New Zealand computer stores caught selling pirated software
Insecure supply chains creating emerging cybercrime threat
A recent investigation undertaken by Microsoft New Zealand has identified six Auckland computer stores selling pirated software, the company says.
Microsoft’s investigators bought computers loaded with unlicensed Microsoft software at:
- IT Serve International
- Comtech International
- D&J IT Solutions
- Computer Xpress
- R.A.Y Tech
- Powernet Computers.
All six stores admitted breaching Microsoft’s copyright, and settlements were reached with each company.
The six stores paid a combined $34,000 in settlements for copyright infringement.
"It tends to be the smaller, local computer stores that are the ones selling unauthorised software in New Zealand," says Clayton Noble, Legal Counsel for Microsoft.
"We don't put these people out of business, but it's important that we stop them selling the unauthorised software, which can often be full of malware that is capable of compromising computer security and even facilitating identity theft. Some strains of counterfeit software products contain hidden key-logging software that allows criminals to steal passwords, bank account details and other personal information."
Some pirated software is also unable to receive and install important security updates, which increases exposure to viruses.
Low piracy rate in NZ
According to a recent Business Software Alliance (BSA) report, 22 percent of New Zealand software is unauthorised, the fourth lowest piracy rate in the world.
"New Zealand's strong respect for intellectual property, its robust legal system and general awareness of the benefits of using genuine, licensed software mean that New Zealand has one of the lowest software piracy rates in the world," says Noble.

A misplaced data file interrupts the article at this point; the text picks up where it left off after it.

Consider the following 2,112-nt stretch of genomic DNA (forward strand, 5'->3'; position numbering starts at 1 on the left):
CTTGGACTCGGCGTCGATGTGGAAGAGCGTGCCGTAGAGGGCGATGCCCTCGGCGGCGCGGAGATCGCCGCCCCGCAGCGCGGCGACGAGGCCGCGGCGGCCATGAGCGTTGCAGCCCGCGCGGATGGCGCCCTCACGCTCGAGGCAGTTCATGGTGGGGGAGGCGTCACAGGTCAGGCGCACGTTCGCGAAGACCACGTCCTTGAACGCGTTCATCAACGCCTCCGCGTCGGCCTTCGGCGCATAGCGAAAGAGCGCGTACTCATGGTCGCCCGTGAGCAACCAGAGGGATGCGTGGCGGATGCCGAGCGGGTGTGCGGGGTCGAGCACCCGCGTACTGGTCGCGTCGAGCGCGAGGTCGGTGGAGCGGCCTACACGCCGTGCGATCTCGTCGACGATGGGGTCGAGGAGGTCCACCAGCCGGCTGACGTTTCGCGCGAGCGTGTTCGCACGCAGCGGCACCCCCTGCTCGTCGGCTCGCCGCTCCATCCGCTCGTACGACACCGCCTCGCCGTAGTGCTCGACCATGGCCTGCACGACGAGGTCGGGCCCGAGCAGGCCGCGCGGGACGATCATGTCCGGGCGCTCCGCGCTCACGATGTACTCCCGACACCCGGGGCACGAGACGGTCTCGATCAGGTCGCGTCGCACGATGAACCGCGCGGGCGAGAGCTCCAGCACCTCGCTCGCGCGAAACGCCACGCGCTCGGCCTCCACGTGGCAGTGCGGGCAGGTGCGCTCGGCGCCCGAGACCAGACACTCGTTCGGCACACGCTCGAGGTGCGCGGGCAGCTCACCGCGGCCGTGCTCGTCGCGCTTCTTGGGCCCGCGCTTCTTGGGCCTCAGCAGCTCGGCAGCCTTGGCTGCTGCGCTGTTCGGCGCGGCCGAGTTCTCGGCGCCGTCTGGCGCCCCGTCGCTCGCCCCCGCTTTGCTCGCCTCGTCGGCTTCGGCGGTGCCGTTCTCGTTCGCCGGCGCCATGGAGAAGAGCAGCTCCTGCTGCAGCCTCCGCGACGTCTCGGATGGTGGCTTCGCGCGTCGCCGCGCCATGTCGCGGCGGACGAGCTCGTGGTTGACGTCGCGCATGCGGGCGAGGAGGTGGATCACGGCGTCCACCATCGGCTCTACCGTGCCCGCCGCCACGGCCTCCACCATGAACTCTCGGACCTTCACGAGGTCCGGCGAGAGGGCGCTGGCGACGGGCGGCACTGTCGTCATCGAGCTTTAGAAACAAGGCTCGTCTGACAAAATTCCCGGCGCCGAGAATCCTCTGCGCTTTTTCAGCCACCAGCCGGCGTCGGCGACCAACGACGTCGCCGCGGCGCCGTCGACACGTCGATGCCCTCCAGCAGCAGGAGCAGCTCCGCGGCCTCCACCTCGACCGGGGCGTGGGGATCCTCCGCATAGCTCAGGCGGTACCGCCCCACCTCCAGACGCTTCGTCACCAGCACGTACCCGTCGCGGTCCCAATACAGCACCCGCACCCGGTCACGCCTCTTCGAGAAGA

“But we’ve still got a long way to go. More than 1 in 5 copies of software in New Zealand are pirated. It would be great to see New Zealand leading the world in this area.”
Last month Microsoft's Digital Crimes Unit exposed an emerging tactic of cybercriminals – infiltrating unsecured supply chains to embed malware before a new computer even gets to the retail store.
"Unsecure supply chains are one of the key ways cybercriminals are getting malware to unsuspecting victims, so buying from a reputable retailer that has a secure supply chain is one of the best ways to ensure the authenticity of your computer's software," Mr Noble says.
"It's great to see Microsoft taking the necessary steps to discourage the distribution of pirated software, and educating consumers on the dangers of using unlicensed software," says Darren Smith, General Manager of PB Technologies, a Microsoft reseller.
“Retailers selling unauthorised software are trying to undercut those of us who are doing the right thing by our customers. It’s just not fair business practice."
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